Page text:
I’ll get this out of the way up front: I’m not much of a fan of romances of any sexual orientation. But I am a fan of cultural curiosities, so sitting through two new polar-opposite romances in a single week provided its own brand of overwrought appeal. While the diverting (though a bit overearnest) Zac Efron vehicle/longform HGH infomercial The Lucky One is poised to invade the hearts of millions this weekend, another romance of a very different breed opens in limited release in New York City (with a run in LA to follow in May).
Going Down in LA-LA Land tells the story of Adam (Matthew Ludwinski), an aspiring actor who relocates from NYC to Los Angeles to live with his longtime friend and fellow fame-seeker, Candy (Allison Lane). Once on the sun-soaked streets of Hollywood, Adam finds that getting auditions for film and television is tough – but landing in front of the camera in the adult entertainment market is surprisingly easy when you’re young, dumb, and full of … ambition. A series of questionable decisions later, Adam is a prostitute with a junkie boyfriend (writer/director Casper Andreas) and he finds himself caught up in a tabloid-ready scandal with a closeted TV star (the adorable Michael Medico).
As Hollywood romps go, Going Down doesn’t stray far from the formula – it’s got pretty people doing ugly things, drugs, sex, cameos, and lots of sassy-looking drinks. And as our hero’s increasingly poor judgment takes him farther from his dreams of mainstream stardom (and further and further down the lube-spattered path to XXX infamy), things get ugly – at least, in theory. The film is so uninterested in passing judgment on Adam’s decisions, his friends, and their behavior that even the most audacious turns are met with a shrug and a smile. Heck, this movie even manages to make an overdose seem like good, clean fun.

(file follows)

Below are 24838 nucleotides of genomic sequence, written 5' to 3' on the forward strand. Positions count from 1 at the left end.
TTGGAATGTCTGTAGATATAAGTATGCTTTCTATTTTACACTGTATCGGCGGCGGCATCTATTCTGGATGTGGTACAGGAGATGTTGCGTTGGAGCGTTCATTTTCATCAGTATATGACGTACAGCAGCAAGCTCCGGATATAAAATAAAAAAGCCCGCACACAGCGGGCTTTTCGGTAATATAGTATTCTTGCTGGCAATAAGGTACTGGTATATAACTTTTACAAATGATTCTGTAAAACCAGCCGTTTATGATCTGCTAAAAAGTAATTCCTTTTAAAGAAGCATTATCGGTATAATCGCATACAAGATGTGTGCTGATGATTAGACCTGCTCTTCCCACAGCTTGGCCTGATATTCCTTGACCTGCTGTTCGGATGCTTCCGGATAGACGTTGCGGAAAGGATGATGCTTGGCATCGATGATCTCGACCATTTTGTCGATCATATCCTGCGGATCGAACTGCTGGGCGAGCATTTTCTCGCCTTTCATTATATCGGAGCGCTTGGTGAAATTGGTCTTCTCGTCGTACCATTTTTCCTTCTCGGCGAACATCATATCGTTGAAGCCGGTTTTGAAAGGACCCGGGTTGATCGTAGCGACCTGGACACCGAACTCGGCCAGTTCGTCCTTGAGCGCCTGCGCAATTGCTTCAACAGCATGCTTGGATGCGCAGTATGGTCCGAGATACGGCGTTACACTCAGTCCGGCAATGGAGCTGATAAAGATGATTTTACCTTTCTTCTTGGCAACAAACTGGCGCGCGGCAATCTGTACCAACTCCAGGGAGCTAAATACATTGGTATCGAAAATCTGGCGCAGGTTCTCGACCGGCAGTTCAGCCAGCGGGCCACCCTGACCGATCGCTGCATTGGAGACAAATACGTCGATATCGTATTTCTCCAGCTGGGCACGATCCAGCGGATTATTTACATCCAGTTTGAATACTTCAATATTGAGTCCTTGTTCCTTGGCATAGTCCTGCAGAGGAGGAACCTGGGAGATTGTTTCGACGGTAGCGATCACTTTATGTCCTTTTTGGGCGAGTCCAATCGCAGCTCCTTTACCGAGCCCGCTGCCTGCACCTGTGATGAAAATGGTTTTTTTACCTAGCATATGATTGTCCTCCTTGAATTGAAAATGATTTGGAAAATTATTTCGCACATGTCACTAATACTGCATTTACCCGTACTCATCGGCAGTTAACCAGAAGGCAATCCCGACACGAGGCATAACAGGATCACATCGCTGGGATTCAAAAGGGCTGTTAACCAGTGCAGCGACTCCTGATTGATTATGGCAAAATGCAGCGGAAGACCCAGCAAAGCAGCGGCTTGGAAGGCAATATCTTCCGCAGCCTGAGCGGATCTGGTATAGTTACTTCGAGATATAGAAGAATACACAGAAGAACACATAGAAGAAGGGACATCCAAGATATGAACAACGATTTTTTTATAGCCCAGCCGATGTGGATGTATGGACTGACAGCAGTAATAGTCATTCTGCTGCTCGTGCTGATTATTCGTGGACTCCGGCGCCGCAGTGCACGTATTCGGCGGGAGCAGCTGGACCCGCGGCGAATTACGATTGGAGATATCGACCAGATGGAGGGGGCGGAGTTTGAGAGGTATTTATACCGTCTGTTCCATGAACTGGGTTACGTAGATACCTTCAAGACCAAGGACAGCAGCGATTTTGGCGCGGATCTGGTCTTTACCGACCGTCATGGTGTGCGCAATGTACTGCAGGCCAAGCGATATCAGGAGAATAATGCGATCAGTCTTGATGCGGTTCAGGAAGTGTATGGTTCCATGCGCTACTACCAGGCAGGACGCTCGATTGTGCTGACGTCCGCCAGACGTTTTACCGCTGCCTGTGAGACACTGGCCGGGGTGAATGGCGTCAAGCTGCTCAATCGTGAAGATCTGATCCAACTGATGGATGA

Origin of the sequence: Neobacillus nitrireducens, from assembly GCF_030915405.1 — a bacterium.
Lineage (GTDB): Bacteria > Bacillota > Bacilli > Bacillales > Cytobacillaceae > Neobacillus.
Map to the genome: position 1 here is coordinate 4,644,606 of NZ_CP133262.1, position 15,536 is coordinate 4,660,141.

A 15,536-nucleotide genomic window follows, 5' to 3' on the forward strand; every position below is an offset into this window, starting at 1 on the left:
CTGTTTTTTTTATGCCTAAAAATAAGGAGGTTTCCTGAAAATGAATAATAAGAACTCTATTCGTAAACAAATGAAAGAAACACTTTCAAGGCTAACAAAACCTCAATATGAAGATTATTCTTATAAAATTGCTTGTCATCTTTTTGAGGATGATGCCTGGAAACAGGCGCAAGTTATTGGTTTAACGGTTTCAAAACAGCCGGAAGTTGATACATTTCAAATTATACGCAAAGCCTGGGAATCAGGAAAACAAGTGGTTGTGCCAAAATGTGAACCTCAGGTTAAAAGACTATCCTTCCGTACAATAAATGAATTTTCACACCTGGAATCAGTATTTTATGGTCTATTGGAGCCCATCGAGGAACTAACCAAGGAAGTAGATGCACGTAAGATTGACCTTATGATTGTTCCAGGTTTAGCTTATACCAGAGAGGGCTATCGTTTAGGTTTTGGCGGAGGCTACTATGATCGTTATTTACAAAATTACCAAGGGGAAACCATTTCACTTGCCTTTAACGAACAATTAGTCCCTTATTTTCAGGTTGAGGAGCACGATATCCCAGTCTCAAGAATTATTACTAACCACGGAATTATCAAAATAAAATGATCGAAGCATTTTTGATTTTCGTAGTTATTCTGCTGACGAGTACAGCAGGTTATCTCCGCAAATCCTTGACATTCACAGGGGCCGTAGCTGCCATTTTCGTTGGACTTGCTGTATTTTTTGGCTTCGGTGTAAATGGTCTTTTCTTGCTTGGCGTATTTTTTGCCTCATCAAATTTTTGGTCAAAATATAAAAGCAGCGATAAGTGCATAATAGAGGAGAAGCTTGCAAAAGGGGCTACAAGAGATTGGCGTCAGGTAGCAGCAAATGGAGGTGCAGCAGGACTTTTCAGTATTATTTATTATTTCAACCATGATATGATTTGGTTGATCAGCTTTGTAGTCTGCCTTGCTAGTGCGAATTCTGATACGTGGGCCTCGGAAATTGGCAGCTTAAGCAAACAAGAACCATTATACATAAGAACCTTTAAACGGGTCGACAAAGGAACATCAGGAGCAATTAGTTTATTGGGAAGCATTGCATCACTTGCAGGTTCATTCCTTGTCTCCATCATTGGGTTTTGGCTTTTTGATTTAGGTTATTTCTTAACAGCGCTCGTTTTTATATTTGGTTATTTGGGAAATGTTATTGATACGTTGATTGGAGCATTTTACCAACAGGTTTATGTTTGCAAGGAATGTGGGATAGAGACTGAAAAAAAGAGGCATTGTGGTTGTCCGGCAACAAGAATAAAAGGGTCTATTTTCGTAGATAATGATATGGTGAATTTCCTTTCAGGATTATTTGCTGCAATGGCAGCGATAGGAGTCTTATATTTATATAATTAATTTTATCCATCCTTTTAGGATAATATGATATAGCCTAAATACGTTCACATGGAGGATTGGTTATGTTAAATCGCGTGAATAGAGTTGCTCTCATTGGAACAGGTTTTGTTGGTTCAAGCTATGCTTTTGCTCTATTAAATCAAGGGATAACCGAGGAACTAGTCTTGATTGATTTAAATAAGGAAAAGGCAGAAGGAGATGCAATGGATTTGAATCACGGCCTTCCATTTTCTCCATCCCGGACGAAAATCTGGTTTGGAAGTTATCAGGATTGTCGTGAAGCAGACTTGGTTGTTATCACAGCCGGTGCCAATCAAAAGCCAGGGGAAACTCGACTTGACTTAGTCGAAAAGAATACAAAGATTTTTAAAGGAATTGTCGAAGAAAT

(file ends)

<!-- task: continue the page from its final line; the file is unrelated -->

Going Down is an interesting creature – it’s not really funny enough to qualify as a romantic comedy, yet it’s too blithely uninterested in taking any of its darker elements seriously to be considered a cautionary tale. Its sunny disposition rules out drama (as does the parade of WTF cameos provided by the likes of Bruce Vilanch, Alec Mapa, Perez Hilton and the incomparable Judy Tenuta), and it’s too straightforward to be called a Hollywood satire. So in many ways the movie is much like its lead character: pretty and endearing, but too indecisive to really go anywhere.
I realize that faulting a romantic dramedy for being too good-natured is like hating on a Cocker Spaniel for being too cute. Part of me gives credit to Andreas (and possibly Andy Zeffer, the writer of the semi-autobiographical novel, which I have not read) for managing to make a downward spiral seem as pleasant as a mid-afternoon trip to Pinkberry, which is in its own way somewhat transgressive. But another part of me wonders if giving the story a little more teeth might have resulted in a more engaging film – because while I wasn’t necessarily bored, I wasn’t particularly moved by Adam’s story, either.